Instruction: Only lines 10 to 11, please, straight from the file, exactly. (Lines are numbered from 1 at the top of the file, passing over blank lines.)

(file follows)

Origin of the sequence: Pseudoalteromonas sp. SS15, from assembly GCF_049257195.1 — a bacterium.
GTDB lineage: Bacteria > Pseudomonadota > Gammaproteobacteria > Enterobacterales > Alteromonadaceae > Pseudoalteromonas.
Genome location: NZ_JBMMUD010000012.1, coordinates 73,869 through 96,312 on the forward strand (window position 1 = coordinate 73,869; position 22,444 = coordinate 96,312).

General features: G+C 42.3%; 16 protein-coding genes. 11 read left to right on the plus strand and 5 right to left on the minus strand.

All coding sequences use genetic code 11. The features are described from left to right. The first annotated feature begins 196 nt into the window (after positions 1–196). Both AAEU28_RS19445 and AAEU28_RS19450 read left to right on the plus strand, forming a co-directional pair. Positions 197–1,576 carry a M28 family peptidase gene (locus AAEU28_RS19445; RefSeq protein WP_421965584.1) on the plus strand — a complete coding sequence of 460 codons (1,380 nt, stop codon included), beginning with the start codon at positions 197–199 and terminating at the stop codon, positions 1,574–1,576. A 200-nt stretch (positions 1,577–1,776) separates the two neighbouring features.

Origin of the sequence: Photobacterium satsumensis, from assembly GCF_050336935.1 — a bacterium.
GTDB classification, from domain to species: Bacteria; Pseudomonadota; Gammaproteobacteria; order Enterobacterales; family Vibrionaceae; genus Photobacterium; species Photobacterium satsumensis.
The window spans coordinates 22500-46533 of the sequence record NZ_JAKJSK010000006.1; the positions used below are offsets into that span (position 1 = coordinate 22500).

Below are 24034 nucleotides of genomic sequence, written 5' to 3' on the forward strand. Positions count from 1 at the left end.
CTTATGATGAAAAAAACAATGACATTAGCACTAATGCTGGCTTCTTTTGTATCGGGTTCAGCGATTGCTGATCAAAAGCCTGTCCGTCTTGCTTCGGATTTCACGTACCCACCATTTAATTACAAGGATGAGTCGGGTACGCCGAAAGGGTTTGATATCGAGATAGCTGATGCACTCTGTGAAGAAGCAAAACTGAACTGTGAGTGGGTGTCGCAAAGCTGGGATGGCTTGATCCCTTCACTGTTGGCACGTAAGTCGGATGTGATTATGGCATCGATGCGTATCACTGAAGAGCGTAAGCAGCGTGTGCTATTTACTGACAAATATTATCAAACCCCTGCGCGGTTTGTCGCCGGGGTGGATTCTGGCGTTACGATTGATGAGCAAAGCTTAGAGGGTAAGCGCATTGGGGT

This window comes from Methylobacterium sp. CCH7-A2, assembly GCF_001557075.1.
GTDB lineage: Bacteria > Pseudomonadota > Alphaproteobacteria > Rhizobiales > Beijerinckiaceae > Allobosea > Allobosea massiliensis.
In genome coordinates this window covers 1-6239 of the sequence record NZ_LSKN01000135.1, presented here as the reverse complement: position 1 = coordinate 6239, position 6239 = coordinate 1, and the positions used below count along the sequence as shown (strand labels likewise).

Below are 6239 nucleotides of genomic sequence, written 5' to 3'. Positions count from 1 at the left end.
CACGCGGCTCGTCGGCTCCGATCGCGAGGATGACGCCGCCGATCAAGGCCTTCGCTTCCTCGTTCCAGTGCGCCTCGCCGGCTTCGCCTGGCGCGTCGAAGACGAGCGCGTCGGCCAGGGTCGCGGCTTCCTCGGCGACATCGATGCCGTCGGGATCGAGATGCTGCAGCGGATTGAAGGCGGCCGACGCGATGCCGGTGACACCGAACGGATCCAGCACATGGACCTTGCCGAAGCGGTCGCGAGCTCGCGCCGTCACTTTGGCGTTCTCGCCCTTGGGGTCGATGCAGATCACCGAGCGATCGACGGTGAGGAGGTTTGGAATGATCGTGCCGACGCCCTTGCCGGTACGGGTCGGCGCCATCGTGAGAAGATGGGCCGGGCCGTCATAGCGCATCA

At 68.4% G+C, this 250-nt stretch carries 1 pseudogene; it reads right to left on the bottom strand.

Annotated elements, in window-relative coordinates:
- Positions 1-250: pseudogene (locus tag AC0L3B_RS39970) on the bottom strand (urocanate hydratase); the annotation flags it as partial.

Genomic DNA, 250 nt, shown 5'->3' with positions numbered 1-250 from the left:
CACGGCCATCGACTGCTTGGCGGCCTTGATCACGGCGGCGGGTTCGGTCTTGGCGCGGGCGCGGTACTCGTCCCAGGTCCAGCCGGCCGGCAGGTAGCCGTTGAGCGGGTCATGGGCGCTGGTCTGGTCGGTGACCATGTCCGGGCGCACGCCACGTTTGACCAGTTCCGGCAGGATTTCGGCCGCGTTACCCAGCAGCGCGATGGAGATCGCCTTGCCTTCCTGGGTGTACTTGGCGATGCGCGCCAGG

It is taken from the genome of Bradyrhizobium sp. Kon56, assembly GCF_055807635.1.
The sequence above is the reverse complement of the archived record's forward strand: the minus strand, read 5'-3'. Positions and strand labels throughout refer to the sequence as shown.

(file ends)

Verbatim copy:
CTTATGATGAAAAAAACAATGACATTAGCACTAATGCTGGCTTCTTTTGTATCGGGTTCAGCGATTGCTGATCAAAAGCCTGTCCGTCTTGCTTCGGATTTCACGTACCCACCATTTAATTACAAGGATGAGTCGGGTACGCCGAAAGGGTTTGATATCGAGATAGCTGATGCACTCTGTGAAGAAGCAAAACTGAACTGTGAGTGGGTGTCGCAAAGCTGGGATGGCTTGATCCCTTCACTGTTGGCACGTAAGTCGGATGTGATTATGGCATCGATGCGTATCACTGAAGAGCGTAAGCAGCGTGTGCTATTTACTGACAAATATTATCAAACCCCTGCGCGGTTTGTCGCCGGGGTGGATTCTGGCGTTACGATTGATGAGCAAAGCTTAGAGGGTAAGCGCATTGGGGT

This window comes from Methylobacterium sp. CCH7-A2, assembly GCF_001557075.1.